A lot has been written on aging gracefully, how to eat healthily and feeling young. That may be okay for some, but to others it may not be enough, but here is also that renowned group of people who like the feeling of a having a healthy, ripped body, no matter how old they are. There are other factors to consider as to why we should build strong muscles in our golden years, and this is scientifically proven…so let’s explain.

#1. Background

Once we have reached the age of 40, our muscle mass goes into a decline, and this loss occurs at a rate of about 1% per year until you reach the age of 50, where it declines at a much faster rate. Then add on a few more years and you could find you have lost up to 50% of your muscle mass. On top of this, for every pound of muscle mass that is lost, your body can lose its capacity to burn up to 350 calories per day, meaning you would have to forfeit these in your diet to avoid any weight gain. So, if you start to add lean muscle mass this not only keeps your weight in trim, it also helps you to keep having an active lifestyle.

If you start a new muscle building regime, there are other things you need to do apart from just pumping iron, first off, your diet would have to be adjusted to compensate for the extra work you will be doing. That always needs to be worked in to aid in the process.

#2. Protein Intake

It has been suggested that the ideal amount of protein you should consume is a calculation you can do yourself that will give you a rough idea. Take your body weight in pounds and divide it in half and then subtract 10.

Example: 150 lbs. / 2 = 75 minus 10 = 65, this would be 65 grams of protein per day.

Once you have determined what your protein intake is, you should make sure it is high-quality protein, and the livestock or poultry you eat should be organically bred or free range in the case of eggs. If you are concerned you may not get the correct amount of protein from your foods, you can purchase Whey Powder and combine this with a smoothie in the morning.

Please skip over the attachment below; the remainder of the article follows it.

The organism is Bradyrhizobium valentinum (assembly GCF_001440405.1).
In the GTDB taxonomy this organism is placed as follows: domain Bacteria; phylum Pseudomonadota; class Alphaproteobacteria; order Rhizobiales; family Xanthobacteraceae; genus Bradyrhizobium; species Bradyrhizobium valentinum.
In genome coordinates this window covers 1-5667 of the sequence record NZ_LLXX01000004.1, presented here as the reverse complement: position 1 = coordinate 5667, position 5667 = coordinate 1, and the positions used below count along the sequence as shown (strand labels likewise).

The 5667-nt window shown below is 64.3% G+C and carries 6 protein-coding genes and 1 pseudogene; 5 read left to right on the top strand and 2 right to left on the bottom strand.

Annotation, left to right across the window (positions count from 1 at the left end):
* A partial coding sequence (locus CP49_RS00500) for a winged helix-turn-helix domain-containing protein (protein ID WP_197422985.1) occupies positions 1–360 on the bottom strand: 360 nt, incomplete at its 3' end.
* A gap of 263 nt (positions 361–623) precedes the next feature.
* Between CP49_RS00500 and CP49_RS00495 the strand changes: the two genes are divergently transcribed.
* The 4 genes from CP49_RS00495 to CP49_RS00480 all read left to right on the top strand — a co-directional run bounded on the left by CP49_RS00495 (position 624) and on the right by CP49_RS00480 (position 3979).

Must Read: How a Bodybuilder Should Eat and Why It’s Important


#3. Supplements

For some people it may not be possible to gain all their protein from the foods in their diet, so it is recommended to supplement your diet with Omega-3, Vitamin D, and B12 tablets or capsules which will help maintain muscle mass. Always see a professional if unsure.

#4. Cell Renewal and Resistance training

Studies have concluded that resistance training can rejuvenate cells, after a twice weekly strength exercise routine for a period of 6 months. Essentially, the genetic effects on the older muscles can return to a condition they were in, up to 20 years previously. So with this regular form of exercise, natural antioxidants are also produced, which helps maintain a healthy body, overall.

#5. Lifting Weights

Numerous studies have been conducted and they show that memory loss slows down through lifting weights, and the effects of dementia can be reduced. It has also been shown it is more important for women to lift weights due to the effects of osteoporosis. You may be thinking lifting weights is about lifting heavy, but this is not the case. Actually, body builders do not lift heavy weights, they use medium weight ratios and lots of repetitions.

Also See: 5 Barbell Exercises to Build Muscle, Power and Strength


#6. Join a Gym

There are many exercises that can be done at home using your bodyweight and small dumbbells. Although these can be effective, the whole purpose of building muscle is to maintain an active lifestyle, so get out and about if you can.

Depending on the Gym and the equipment they have, here are some different exercises that can be done to build super, strong muscles:

#7. Leg Press Machine

This exercise is where you push a weight (or more often your bodyweight) on a sloped rolling chair away from you, using your legs, and this is good for your buttocks, quadriceps, and hamstrings. Think of increasing the repetitions over time with a medium weight ratio.


#8. The Shoulder Press Machine

Sit on the shoulder press machine and take hold of the handles, then bend your elbows and keep them in line with your body. You slowly lift the handles as you breathe out until your arms are fully extended above your head, then pause and as you breathe in, lower the handles to the starting position. Again build up the reps with a medium weight ratio over time.

#9. Seated Cable Row

Sit on the machine and place your feet flat on the push plate with your knees slightly bent, and with extended arms, pull back until your body is at a 90-degree angle with your legs. Keeping your back still and breathing out, pull the handles towards your body until they touch your stomach. Pause for a second and then return to the starting position.

#10. A Great Overall Workout


These are just some of the major exercises that can be done, and should give you a full body workout. Remember, it is not the weight that you lift or the amount of resistance; it is the number of repetitions. That’s how you build really strong muscles over 50s and 60s.

While undertaking any exercise you must have controlled breathing and be sure not to do something that could put a strain on your body. With visits to the gym two or three times per week and rest days in between, too. Great workouts that are coupled with a healthy diet (which compensates for your workouts), will definitely aid in your overall success.